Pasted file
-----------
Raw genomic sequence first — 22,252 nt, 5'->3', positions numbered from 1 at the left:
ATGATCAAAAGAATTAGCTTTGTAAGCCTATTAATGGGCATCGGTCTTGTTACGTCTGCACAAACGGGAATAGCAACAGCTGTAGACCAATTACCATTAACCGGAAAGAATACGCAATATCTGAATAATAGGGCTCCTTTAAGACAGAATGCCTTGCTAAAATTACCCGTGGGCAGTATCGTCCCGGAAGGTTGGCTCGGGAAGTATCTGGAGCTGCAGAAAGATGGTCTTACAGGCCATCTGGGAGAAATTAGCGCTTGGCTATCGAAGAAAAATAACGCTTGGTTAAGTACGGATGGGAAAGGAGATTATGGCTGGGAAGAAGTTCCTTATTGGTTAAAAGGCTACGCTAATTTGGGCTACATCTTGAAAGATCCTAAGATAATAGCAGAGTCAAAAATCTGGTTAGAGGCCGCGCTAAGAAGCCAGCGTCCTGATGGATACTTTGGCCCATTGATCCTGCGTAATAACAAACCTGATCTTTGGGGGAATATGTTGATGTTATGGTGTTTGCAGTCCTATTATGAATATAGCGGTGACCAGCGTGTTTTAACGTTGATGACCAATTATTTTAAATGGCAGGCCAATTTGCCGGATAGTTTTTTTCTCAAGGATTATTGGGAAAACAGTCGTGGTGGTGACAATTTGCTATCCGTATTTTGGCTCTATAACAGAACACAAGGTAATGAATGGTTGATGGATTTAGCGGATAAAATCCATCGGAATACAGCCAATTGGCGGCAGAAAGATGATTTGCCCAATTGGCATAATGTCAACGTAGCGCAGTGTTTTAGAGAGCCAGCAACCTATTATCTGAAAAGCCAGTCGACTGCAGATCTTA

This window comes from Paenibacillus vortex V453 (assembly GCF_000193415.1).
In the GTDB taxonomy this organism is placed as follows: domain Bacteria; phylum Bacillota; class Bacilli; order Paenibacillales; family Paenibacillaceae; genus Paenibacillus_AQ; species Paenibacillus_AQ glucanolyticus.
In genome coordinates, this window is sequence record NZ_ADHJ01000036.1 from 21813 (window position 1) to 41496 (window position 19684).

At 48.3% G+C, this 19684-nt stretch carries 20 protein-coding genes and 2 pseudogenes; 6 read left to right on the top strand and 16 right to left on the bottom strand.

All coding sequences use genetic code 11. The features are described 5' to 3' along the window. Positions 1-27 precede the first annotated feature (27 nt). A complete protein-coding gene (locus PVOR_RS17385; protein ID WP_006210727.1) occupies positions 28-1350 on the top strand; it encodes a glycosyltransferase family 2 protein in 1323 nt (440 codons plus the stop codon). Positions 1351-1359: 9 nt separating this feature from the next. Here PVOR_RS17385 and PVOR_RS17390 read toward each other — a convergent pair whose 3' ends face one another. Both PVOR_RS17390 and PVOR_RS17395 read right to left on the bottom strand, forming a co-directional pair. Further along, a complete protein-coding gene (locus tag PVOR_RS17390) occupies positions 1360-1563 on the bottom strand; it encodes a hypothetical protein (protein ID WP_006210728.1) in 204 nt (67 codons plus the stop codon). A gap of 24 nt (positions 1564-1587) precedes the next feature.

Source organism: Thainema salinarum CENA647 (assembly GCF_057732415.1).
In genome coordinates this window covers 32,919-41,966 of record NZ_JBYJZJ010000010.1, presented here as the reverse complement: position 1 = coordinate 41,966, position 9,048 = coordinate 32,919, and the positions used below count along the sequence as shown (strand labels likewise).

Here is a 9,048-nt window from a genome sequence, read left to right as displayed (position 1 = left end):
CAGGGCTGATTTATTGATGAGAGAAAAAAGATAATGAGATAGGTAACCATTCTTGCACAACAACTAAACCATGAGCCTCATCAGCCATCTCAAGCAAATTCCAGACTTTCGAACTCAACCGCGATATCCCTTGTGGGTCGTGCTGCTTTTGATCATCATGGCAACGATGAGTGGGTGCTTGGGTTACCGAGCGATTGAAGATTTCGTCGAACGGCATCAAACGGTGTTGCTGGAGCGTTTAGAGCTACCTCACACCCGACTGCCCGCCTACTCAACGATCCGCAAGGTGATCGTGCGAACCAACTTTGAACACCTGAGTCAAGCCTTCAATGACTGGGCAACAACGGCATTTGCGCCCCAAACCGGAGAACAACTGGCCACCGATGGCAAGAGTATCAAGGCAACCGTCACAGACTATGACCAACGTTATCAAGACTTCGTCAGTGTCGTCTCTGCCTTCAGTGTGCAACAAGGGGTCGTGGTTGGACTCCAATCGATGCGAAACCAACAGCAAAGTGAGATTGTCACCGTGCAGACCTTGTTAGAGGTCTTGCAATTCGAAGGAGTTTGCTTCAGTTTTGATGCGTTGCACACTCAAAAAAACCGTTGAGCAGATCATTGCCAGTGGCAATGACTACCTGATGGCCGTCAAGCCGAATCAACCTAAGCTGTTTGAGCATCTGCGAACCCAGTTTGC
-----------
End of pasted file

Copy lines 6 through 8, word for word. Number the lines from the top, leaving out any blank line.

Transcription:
At 48.3% G+C, this 19684-nt stretch carries 20 protein-coding genes and 2 pseudogenes; 6 read left to right on the top strand and 16 right to left on the bottom strand.

All coding sequences use genetic code 11. The features are described 5' to 3' along the window. Positions 1-27 precede the first annotated feature (27 nt). A complete protein-coding gene (locus PVOR_RS17385; protein ID WP_006210727.1) occupies positions 28-1350 on the top strand; it encodes a glycosyltransferase family 2 protein in 1323 nt (440 codons plus the stop codon). Positions 1351-1359: 9 nt separating this feature from the next. Here PVOR_RS17385 and PVOR_RS17390 read toward each other — a convergent pair whose 3' ends face one another. Both PVOR_RS17390 and PVOR_RS17395 read right to left on the bottom strand, forming a co-directional pair. Further along, a complete protein-coding gene (locus tag PVOR_RS17390) occupies positions 1360-1563 on the bottom strand; it encodes a hypothetical protein (protein ID WP_006210728.1) in 204 nt (67 codons plus the stop codon). A gap of 24 nt (positions 1564-1587) precedes the next feature.

Source organism: Thainema salinarum CENA647 (assembly GCF_057732415.1).